The Mortgage Professor
A Seller's Concession Attracts Buyers; Just Be Ready to Spend All of It
Q: The market is not doing well here, and we agreed to pay up to $8,000 of the buyer's closing costs. Is there anything I can do to keep the amount as far below $8,000 as possible?
A: At this point, no. If you agreed to pay "up to" $8,000 of the buyer's costs, you will almost surely end up paying $8,000 or close to it. Any part of the $8,000 that is not needed to pay lender fees or third-party fees can be used to pay points that reduce the borrower's interest rate. It will not end up back with you.
It is common practice for a home seller to pay all or part of the buyer's mortgage settlement costs. Paying $308,000 for a house with the seller committed to paying $8,000 in settlement costs is better for a cash-short buyer than paying $300,000 without the commitment because it permits a larger loan and therefore requires less cash.
For example, assume the borrower is putting 10 percent down and settlement costs are $8,000. If the price is $300,000, the buyer needs $38,000: $30,000 for the down payment, plus $8,000 in costs. When the price is $308,000 and the seller is paying $8,000 toward closing costs, the buyer needs only $30,800.
For this to work, the appraiser must report that the house is worth $308,000, and the seller's contribution must fall within the lender's guidelines. Lenders restrict contributions based on how much the buyer is putting down. The common limit with 10 percent down is 3 percent of the price, so in my example, the contribution would be an acceptable 2.6 percent.
I sometimes run into larger contributions that don't fall within lender guidelines, in which payment by the seller is made outside of closing so it can be concealed from the lender. Don't let anyone talk you into doing that; it is fraud.
A seller should view a sale price of $308,000 combined with a commitment to pay up to $8,000 in costs as equivalent to a price of $300,000. In states with transaction taxes, the tax would be a little higher because of the higher price, but that is too small to worry about.
A higher price combined with the seller's commitment to pay settlement costs can make the transaction feasible for a cash-constrained borrower. If the buyer in my example can come up with $30,800 but not $38,000, the seller can make the deal work by raising the price and paying the costs.
The cash-constrained buyer who agrees to pay $308,000 to receive an $8,000 contribution should aim to use the $8,000 to pay lender fees and third-party charges and use whatever is left to buy down the interest rate by paying points. For example, if fixed-dollar lender fees are $800 and third-party charges $2,200, the $5,000 remaining should buy down the rate on a 30-year fixed-rate mortgage of $277,200 (90 percent of $308,000) by about 0.625 percentage points.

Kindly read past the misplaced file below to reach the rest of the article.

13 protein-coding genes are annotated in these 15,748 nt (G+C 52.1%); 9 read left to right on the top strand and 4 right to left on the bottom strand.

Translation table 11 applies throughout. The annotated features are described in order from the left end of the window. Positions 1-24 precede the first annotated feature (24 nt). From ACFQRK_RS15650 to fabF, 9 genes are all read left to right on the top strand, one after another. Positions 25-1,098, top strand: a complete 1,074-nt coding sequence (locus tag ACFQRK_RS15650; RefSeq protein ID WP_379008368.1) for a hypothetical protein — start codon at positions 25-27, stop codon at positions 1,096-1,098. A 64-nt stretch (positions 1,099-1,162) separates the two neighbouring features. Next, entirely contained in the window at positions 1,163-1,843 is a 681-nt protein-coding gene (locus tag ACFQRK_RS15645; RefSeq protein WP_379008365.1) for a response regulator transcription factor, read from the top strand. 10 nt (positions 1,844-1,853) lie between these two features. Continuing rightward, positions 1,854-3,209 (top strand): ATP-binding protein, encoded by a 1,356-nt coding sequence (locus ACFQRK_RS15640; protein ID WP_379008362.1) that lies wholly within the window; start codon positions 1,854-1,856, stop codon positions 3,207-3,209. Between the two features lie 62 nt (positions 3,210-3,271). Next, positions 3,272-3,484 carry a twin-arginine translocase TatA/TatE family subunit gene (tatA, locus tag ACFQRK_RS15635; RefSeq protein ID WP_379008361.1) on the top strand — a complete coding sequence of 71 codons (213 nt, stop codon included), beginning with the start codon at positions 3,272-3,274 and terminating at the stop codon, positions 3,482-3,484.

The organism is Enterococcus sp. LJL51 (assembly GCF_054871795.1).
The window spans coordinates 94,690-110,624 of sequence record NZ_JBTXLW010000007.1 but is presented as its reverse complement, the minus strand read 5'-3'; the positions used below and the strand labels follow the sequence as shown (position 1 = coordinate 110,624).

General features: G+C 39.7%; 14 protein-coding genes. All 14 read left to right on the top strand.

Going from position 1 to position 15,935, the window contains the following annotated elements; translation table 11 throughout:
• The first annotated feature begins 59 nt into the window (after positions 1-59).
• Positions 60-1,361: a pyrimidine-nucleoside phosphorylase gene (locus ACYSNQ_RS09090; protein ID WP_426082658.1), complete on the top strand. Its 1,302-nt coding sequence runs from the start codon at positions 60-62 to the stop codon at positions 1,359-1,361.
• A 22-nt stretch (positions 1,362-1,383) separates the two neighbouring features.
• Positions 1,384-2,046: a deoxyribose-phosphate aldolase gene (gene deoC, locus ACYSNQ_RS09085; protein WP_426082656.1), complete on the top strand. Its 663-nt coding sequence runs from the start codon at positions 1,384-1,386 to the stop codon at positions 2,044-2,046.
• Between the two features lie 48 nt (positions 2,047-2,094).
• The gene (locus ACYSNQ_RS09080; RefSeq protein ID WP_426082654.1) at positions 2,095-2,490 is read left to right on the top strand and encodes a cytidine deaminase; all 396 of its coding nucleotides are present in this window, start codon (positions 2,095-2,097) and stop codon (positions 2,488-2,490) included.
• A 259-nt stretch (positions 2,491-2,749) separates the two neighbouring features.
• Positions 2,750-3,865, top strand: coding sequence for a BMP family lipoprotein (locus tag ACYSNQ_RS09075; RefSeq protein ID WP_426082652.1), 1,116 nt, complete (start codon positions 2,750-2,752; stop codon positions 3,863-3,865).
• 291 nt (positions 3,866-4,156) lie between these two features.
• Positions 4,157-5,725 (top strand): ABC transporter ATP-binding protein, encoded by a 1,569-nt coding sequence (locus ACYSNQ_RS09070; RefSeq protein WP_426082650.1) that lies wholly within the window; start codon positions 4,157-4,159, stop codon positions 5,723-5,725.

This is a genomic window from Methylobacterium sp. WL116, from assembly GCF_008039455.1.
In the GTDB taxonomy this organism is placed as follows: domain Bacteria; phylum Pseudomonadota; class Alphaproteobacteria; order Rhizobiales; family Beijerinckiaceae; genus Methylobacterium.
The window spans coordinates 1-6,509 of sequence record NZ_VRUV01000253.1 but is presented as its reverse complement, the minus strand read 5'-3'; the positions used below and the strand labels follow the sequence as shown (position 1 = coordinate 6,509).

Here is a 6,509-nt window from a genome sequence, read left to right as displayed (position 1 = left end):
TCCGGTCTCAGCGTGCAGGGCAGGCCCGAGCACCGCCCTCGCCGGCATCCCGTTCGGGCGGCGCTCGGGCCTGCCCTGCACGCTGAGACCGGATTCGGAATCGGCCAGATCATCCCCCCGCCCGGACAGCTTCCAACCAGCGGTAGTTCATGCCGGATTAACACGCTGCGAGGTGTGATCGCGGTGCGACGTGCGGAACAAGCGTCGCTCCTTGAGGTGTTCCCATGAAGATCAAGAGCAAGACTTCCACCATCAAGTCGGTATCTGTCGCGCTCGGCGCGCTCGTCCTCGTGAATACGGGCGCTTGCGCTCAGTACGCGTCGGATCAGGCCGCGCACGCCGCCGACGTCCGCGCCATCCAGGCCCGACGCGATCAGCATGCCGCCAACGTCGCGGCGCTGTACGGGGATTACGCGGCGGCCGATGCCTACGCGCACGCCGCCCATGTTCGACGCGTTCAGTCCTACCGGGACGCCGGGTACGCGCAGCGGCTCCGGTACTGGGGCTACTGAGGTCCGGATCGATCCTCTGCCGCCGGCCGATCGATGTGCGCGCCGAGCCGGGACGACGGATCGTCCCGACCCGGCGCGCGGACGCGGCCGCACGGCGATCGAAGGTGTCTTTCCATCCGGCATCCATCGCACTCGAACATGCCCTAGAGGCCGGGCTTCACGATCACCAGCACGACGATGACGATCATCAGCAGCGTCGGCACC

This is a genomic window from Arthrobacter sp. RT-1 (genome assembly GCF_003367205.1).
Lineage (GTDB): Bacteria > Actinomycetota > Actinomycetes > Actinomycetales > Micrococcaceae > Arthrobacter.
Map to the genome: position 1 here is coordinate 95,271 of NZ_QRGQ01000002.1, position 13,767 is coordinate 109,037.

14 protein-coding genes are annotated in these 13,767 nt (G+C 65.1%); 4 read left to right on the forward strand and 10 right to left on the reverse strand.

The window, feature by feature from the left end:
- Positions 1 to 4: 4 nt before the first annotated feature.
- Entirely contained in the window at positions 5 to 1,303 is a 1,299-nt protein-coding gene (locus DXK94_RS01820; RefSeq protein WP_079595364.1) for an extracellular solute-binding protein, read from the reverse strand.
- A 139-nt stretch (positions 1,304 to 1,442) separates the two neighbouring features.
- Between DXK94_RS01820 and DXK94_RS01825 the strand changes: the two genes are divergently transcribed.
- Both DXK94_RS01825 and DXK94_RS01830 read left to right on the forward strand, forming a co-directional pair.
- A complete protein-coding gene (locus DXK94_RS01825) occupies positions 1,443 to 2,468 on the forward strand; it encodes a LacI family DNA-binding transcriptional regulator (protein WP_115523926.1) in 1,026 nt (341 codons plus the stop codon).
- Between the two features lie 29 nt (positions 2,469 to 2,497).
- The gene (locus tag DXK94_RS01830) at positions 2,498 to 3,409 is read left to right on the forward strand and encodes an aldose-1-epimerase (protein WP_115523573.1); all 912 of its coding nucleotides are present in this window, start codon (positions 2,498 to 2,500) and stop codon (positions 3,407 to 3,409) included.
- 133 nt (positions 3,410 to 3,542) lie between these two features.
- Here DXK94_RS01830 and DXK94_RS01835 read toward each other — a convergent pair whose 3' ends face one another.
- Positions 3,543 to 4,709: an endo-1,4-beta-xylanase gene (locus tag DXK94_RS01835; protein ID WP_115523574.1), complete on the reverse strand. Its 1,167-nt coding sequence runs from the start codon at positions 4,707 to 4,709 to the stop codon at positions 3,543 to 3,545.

But an avaricious loan provider can easily thwart this strategy unless the buyer knows how to protect himself. If the buyer is dealing with a mortgage broker, the $5,000 may end up in the broker's pocket. The buyer can protect himself against this by negotiating the broker's fee from all sources in advance and putting it in writing. The broker will have no incentive not to pass through the lowest possible rate and will prevent any escalation of lender fees.
If the buyer is dealing with an avaricious loan officer employed by a lender, the $5,000 probably would be used to pay points, but the interest rate may not be any lower than it would have been without the payment. The loan officer might tell the buyer that the $5,000 bought down the rate from 6.25 percent to 5.5 percent, but 5.5 percent might have been the correct rate without the payment.
If the lending officer is the sole custodian of price data, the buyer is at a severe disadvantage. Generic market price data, such as those published by Freddie Mac or Bankrate.com, are some help but not much. The buyer needs to know the price on his deal, and he needs to be able to monitor it until his price is locked. The only way to do this is to access online sites that provide transaction-specific prices.
Jack Guttentag is professor of finance emeritus at the Wharton School of the University of Pennsylvania. He can be contacted through his Web site,http:/
Copyright 2008 Jack Guttentag
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